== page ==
Tall buildings top list of shame as research shows high proportion of complex schemes are delayed

About two-thirds of high-rise construction projects are completed late and almost a fifth are more than six months behind schedule.

These are the findings of research by the Chartered Institute of Building (CIOB) into more than 2,000 schemes.

In a report to be published today, the CIOB said “poor time control” was responsible for the industry’s dismal record on delays.

About half of the engineering projects examined were not finished by the completion date, and 18% were more than six months behind schedule.

High-rise building projects performed particularly poorly, with a fifth completed more than six months late and a third finishing on time.

Meanwhile, simpler projects, including low-rise offices, educational buildings and shopping malls, were deemed to have a “reasonable chance” of completing on time or early.

The CIOB said better facilities were needed to train and accredit planning engineers and project schedulers in time management techniques.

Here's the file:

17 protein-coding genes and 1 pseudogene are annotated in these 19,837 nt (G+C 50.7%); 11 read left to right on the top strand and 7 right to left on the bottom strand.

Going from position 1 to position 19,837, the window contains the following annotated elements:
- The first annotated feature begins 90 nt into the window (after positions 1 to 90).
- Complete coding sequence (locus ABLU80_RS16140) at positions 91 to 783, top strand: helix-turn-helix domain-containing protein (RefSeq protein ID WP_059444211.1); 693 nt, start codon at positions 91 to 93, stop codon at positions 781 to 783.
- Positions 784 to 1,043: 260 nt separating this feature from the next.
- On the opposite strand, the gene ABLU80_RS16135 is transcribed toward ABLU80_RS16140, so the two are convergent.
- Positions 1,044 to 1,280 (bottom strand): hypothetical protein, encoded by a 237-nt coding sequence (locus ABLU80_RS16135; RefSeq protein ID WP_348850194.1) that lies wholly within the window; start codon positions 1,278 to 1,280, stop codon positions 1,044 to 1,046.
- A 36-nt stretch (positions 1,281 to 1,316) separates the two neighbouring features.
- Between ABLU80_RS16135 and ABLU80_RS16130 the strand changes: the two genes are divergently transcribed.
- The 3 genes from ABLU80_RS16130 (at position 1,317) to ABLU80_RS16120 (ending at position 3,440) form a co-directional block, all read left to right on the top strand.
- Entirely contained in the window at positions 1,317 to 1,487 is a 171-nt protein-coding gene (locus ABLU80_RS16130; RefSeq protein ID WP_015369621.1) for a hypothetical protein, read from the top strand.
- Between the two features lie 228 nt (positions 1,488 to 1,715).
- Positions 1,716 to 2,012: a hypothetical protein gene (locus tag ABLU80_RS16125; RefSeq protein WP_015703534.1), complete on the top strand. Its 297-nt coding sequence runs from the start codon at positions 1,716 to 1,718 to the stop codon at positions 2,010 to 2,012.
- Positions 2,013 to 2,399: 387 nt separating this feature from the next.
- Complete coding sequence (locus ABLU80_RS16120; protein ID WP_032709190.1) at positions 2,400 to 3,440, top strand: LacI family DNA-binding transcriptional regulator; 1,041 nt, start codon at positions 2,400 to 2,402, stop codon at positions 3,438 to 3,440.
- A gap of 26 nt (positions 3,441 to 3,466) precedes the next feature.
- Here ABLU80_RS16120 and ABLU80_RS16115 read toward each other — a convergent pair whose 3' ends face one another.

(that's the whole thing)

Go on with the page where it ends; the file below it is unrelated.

Keith Pickavance, the CIOB’s senior vice president, who will become the institute’s president later this month, will present the findings today.

He said: “We have to accept that respondents regarded the time-management on construction projects as generally poor.

“The growth in training, education and skill levels in the use of time management techniques has not kept pace with technology. This should be of concern, as there is a trend towards developing contracts which are increasingly punitive if not executed efficiently.”

He added that the construction industry used the latest technology in “virtually every other field” but time control, where software was used ineffectively, if at all.

Contractors – who usually got the blame for delayed completion – were found to have consulted design teams about the time management strategy in 10% of projects surveyed. None of the respondents said a scheme’s electrical engineer was consulted.

The CIOB also found that delays were not often announced “promptly or widely”. Only 20% of those surveyed said delays had been declared when it was not required by the contract.